If you have trouble seeing clearly with sunglasses, choose those with brown or rose-colored lenses. These can create more contrast in the objects you see, making them appear clearer. As long as the glasses are labeled as 100 percent UV-protective, the protection will be the same regardless of the various shades of lenses.


When Should You Replace Your Sunglasses?

Is it possible that, over time, sunglasses can lose some of their UV protection?
In a study out of Brazil, researchers claimed that under controlled and intense exposure to UV light, the UV protection in sunglasses gradually degraded. The scientists recommended additional research into the issue and suggested that people should replace their sunglasses every two years.

That recommendation assumes that you're wearing your glasses in direct sunlight for a minimum of two hours a day. Not many people do that, so it's unclear at this point what the suggestion should be.

We do know that in many cheaper sunglasses, UV protection comes from a coating applied to the top of the lenses. Over time, that coating can become scratched and worn, which can cause more UV radiation to hit your eyes.

Higher-quality sunglasses have UV protection baked into their scratch-resistant lenses and are made from more durable materials. These are likely to last longer and maintain their protection levels.


The most important thing when looking at sunglasses is to find those that will protect your eyes. Think of the sun’s rays as being equally damaging to your eyes as they can be to your skin, and wear your sunglasses every time you go outside or are exposed to the sun.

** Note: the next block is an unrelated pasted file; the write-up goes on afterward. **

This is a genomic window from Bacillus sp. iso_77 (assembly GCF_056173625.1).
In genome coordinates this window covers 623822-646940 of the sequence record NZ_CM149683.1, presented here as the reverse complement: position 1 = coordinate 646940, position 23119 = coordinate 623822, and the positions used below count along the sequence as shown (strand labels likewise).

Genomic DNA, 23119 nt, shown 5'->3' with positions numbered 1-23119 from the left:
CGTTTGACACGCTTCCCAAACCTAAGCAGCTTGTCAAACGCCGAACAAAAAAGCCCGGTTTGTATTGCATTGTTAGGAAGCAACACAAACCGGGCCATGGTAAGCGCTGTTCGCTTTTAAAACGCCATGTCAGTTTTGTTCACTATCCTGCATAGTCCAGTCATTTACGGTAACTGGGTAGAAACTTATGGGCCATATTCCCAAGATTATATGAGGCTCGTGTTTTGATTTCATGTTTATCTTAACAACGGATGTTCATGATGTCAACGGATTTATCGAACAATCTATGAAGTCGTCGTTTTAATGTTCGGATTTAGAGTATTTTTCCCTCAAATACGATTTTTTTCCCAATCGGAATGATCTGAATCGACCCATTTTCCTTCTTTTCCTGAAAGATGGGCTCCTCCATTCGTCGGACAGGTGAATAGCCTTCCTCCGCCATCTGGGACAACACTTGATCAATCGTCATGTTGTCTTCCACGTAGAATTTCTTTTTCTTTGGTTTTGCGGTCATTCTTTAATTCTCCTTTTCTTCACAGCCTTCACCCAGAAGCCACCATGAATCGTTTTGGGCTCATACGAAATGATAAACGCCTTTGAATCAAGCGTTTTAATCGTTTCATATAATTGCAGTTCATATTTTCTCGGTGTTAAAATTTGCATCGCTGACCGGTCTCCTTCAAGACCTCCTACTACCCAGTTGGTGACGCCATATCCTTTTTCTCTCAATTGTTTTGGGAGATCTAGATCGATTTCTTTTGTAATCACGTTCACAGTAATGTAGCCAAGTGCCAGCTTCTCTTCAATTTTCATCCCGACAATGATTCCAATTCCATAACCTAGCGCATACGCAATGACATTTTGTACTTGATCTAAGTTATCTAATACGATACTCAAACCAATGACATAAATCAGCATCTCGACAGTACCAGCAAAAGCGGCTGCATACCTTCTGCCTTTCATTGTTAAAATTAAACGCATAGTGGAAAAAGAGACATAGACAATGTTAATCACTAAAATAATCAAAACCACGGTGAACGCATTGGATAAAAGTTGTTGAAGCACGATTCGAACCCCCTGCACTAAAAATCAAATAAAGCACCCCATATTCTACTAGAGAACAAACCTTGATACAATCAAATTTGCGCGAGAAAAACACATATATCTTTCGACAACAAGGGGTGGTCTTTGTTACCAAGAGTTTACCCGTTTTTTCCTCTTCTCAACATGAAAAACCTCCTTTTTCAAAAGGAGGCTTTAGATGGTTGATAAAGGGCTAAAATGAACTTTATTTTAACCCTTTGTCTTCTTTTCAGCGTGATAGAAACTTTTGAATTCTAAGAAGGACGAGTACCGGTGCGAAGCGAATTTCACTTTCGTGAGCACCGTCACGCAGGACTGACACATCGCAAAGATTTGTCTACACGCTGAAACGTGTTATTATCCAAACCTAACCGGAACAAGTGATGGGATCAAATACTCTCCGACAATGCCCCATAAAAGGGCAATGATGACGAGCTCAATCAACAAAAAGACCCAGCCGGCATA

That shouldn’t be hard to do, as sunglasses look cool! We make limited edition sunglasses if you are interested join the waiting list now. Or if you are looking for some more helpful advice on which sunglasses may be best for you check out our other sunglasses blogs here.



Carlson, J. (2023, June 24). Survey says: Americans post high marks in sunglass awareness. INVISIONMAG.COM. https://invisionmag.com/survey-says-americans-post-high-marks-in-sunglass-awareness/

Effects of ultraviolet light on the eye: Role of protective glasses. (n.d.). PubMed Central (PMC). https://www.ncbi.nlm.nih.gov/pmc/articles/PMC1568237/

Masili, M., Duarte, F. O., White, C. C., & Ventura, L. (2019). Degradation of sunglasses filters after long-term irradiation within solar simulator. Engineering Failure Analysis, 103, 505-516. https://doi.org/10.1016/j.engfailanal.2019.04.038

Share of people wearing sunglasses by season U.S. 2019. (2019, January 29). Statista. https://www.statista.com/statistics/1068781/adults-wearing-sunglasses-us-season/

What are polarized lenses for? (2022, June 15). American Academy of Ophthalmology. https://www.aao.org/eye-health/glasses-contacts/polarized-lenses

What's your risk of eye damage from UV light? (2021, June 11). American Academy of Ophthalmology. https://www.aao.org/eye-health/tips-prevention/eye-damage-from-uv-light